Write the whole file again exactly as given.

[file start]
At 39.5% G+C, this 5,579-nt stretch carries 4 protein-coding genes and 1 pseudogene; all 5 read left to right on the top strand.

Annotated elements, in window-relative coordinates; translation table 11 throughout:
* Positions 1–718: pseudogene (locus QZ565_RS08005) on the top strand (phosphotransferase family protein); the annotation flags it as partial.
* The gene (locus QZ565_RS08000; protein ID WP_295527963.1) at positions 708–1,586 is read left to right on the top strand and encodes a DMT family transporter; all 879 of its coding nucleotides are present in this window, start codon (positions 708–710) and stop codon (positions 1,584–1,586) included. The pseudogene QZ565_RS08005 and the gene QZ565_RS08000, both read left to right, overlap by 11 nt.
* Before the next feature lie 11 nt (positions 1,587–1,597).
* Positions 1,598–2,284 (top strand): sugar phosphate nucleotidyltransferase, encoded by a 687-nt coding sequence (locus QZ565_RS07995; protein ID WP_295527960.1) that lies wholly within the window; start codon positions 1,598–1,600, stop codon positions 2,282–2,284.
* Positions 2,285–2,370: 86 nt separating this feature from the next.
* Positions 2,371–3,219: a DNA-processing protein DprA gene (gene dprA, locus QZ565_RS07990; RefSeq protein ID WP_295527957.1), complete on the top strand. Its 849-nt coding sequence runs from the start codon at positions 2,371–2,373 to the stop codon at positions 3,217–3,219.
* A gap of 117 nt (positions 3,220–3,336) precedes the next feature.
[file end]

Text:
At 39.5% G+C, this 5,579-nt stretch carries 4 protein-coding genes and 1 pseudogene; all 5 read left to right on the top strand.

Annotated elements, in window-relative coordinates; translation table 11 throughout:
* Positions 1–718: pseudogene (locus QZ565_RS08005) on the top strand (phosphotransferase family protein); the annotation flags it as partial.
* The gene (locus QZ565_RS08000; protein ID WP_295527963.1) at positions 708–1,586 is read left to right on the top strand and encodes a DMT family transporter; all 879 of its coding nucleotides are present in this window, start codon (positions 708–710) and stop codon (positions 1,584–1,586) included. The pseudogene QZ565_RS08005 and the gene QZ565_RS08000, both read left to right, overlap by 11 nt.
* Before the next feature lie 11 nt (positions 1,587–1,597).
* Positions 1,598–2,284 (top strand): sugar phosphate nucleotidyltransferase, encoded by a 687-nt coding sequence (locus QZ565_RS07995; protein ID WP_295527960.1) that lies wholly within the window; start codon positions 1,598–1,600, stop codon positions 2,282–2,284.
* Positions 2,285–2,370: 86 nt separating this feature from the next.
* Positions 2,371–3,219: a DNA-processing protein DprA gene (gene dprA, locus QZ565_RS07990; RefSeq protein ID WP_295527957.1), complete on the top strand. Its 849-nt coding sequence runs from the start codon at positions 2,371–2,373 to the stop codon at positions 3,217–3,219.
* A gap of 117 nt (positions 3,220–3,336) precedes the next feature.